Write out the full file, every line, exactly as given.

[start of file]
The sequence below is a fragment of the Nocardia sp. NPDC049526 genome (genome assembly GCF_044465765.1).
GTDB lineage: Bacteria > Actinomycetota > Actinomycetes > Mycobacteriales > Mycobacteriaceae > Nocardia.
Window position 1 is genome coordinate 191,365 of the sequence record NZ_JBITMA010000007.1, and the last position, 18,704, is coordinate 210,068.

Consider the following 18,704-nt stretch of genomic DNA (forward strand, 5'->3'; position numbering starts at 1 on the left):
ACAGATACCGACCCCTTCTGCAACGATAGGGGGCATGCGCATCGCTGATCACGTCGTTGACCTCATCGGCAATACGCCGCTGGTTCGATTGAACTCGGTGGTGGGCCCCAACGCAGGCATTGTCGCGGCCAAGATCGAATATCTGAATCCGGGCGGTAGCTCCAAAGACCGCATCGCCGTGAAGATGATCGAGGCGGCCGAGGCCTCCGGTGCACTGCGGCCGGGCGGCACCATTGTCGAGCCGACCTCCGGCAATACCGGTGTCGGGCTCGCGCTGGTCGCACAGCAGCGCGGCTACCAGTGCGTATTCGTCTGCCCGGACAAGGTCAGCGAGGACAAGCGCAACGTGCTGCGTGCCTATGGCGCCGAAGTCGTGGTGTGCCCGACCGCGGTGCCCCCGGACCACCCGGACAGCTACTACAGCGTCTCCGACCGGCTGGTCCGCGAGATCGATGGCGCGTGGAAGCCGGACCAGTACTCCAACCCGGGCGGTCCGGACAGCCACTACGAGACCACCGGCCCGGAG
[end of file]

The sequence below is a fragment of the Nocardia sp. NPDC049526 genome (genome assembly GCF_044465765.1).
GTDB lineage: Bacteria > Actinomycetota > Actinomycetes > Mycobacteriales > Mycobacteriaceae > Nocardia.
Window position 1 is genome coordinate 191,365 of the sequence record NZ_JBITMA010000007.1, and the last position, 18,704, is coordinate 210,068.

Consider the following 18,704-nt stretch of genomic DNA (forward strand, 5'->3'; position numbering starts at 1 on the left):
ACAGATACCGACCCCTTCTGCAACGATAGGGGGCATGCGCATCGCTGATCACGTCGTTGACCTCATCGGCAATACGCCGCTGGTTCGATTGAACTCGGTGGTGGGCCCCAACGCAGGCATTGTCGCGGCCAAGATCGAATATCTGAATCCGGGCGGTAGCTCCAAAGACCGCATCGCCGTGAAGATGATCGAGGCGGCCGAGGCCTCCGGTGCACTGCGGCCGGGCGGCACCATTGTCGAGCCGACCTCCGGCAATACCGGTGTCGGGCTCGCGCTGGTCGCACAGCAGCGCGGCTACCAGTGCGTATTCGTCTGCCCGGACAAGGTCAGCGAGGACAAGCGCAACGTGCTGCGTGCCTATGGCGCCGAAGTCGTGGTGTGCCCGACCGCGGTGCCCCCGGACCACCCGGACAGCTACTACAGCGTCTCCGACCGGCTGGTCCGCGAGATCGATGGCGCGTGGAAGCCGGACCAGTACTCCAACCCGGGCGGTCCGGACAGCCACTACGAGACCACCGGCCCGGAG